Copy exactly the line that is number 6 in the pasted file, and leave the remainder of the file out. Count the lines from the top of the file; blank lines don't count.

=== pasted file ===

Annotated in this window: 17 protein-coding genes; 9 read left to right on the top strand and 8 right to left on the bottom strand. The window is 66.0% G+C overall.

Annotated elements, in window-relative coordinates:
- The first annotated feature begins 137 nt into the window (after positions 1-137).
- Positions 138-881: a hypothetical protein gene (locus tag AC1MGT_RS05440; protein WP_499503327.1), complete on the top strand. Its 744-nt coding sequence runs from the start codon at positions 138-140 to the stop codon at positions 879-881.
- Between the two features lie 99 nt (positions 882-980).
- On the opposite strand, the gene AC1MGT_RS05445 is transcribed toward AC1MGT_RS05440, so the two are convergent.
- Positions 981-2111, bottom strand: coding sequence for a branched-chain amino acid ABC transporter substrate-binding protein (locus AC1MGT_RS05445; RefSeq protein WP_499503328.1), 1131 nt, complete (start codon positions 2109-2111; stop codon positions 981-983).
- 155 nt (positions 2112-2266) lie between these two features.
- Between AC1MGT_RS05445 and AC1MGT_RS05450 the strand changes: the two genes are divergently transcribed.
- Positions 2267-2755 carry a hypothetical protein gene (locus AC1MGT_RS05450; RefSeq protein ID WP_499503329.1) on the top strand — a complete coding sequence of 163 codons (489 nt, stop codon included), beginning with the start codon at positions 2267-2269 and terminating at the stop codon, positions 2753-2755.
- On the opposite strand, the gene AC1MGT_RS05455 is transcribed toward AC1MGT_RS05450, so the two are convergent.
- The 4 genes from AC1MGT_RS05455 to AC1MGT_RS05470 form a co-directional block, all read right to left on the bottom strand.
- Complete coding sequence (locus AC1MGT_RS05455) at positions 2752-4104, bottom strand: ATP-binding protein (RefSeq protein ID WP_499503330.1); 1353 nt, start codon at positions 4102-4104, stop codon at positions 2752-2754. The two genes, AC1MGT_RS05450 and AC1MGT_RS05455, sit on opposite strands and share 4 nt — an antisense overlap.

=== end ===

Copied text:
- On the opposite strand, the gene AC1MGT_RS05445 is transcribed toward AC1MGT_RS05440, so the two are convergent.